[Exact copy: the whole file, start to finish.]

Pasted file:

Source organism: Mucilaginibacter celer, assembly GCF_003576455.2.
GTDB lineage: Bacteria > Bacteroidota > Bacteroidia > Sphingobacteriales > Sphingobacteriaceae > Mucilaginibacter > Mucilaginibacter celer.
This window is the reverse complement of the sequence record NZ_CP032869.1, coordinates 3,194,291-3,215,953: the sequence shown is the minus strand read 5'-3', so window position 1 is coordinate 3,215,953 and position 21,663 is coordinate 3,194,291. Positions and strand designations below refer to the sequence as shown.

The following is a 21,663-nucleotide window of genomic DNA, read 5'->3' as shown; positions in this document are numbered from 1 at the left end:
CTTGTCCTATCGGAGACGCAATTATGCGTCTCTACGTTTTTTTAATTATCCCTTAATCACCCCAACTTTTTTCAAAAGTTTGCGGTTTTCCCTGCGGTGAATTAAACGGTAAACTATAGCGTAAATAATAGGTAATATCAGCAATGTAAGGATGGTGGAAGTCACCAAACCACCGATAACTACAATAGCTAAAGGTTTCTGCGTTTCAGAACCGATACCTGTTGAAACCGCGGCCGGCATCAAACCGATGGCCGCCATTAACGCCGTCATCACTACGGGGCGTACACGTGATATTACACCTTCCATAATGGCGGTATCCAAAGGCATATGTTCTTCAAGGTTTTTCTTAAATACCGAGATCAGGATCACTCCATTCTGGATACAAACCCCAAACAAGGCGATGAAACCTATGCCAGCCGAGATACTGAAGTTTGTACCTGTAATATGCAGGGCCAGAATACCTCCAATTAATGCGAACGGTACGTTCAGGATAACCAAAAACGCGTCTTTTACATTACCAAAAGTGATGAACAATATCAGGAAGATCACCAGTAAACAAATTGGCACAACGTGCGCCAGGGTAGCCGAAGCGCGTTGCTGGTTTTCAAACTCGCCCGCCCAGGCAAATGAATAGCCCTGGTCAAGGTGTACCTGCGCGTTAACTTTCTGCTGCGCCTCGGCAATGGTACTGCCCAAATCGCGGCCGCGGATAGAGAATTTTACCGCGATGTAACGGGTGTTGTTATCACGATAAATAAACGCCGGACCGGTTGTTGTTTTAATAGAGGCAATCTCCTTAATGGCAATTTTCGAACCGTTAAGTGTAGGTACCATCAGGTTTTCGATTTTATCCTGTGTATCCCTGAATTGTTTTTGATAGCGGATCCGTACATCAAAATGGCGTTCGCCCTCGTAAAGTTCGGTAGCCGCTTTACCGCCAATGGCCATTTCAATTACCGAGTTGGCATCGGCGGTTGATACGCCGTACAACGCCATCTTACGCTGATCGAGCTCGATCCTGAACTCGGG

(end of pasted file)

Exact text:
Source organism: Mucilaginibacter celer, assembly GCF_003576455.2.
GTDB lineage: Bacteria > Bacteroidota > Bacteroidia > Sphingobacteriales > Sphingobacteriaceae > Mucilaginibacter > Mucilaginibacter celer.
This window is the reverse complement of the sequence record NZ_CP032869.1, coordinates 3,194,291-3,215,953: the sequence shown is the minus strand read 5'-3', so window position 1 is coordinate 3,215,953 and position 21,663 is coordinate 3,194,291. Positions and strand designations below refer to the sequence as shown.

The following is a 21,663-nucleotide window of genomic DNA, read 5'->3' as shown; positions in this document are numbered from 1 at the left end:
CTTGTCCTATCGGAGACGCAATTATGCGTCTCTACGTTTTTTTAATTATCCCTTAATCACCCCAACTTTTTTCAAAAGTTTGCGGTTTTCCCTGCGGTGAATTAAACGGTAAACTATAGCGTAAATAATAGGTAATATCAGCAATGTAAGGATGGTGGAAGTCACCAAACCACCGATAACTACAATAGCTAAAGGTTTCTGCGTTTCAGAACCGATACCTGTTGAAACCGCGGCCGGCATCAAACCGATGGCCGCCATTAACGCCGTCATCACTACGGGGCGTACACGTGATATTACACCTTCCATAATGGCGGTATCCAAAGGCATATGTTCTTCAAGGTTTTTCTTAAATACCGAGATCAGGATCACTCCATTCTGGATACAAACCCCAAACAAGGCGATGAAACCTATGCCAGCCGAGATACTGAAGTTTGTACCTGTAATATGCAGGGCCAGAATACCTCCAATTAATGCGAACGGTACGTTCAGGATAACCAAAAACGCGTCTTTTACATTACCAAAAGTGATGAACAATATCAGGAAGATCACCAGTAAACAAATTGGCACAACGTGCGCCAGGGTAGCCGAAGCGCGTTGCTGGTTTTCAAACTCGCCCGCCCAGGCAAATGAATAGCCCTGGTCAAGGTGTACCTGCGCGTTAACTTTCTGCTGCGCCTCGGCAATGGTACTGCCCAAATCGCGGCCGCGGATAGAGAATTTTACCGCGATGTAACGGGTGTTGTTATCACGATAAATAAACGCCGGACCGGTTGTTGTTTTAATAGAGGCAATCTCCTTAATGGCAATTTTCGAACCGTTAAGTGTAGGTACCATCAGGTTTTCGATTTTATCCTGTGTATCCCTGAATTGTTTTTGATAGCGGATCCGTACATCAAAATGGCGTTCGCCCTCGTAAAGTTCGGTAGCCGCTTTACCGCCAATGGCCATTTCAATTACCGAGTTGGCATCGGCGGTTGATACGCCGTACAACGCCATCTTACGCTGATCGAGCTCGATCCTGAACTCGGG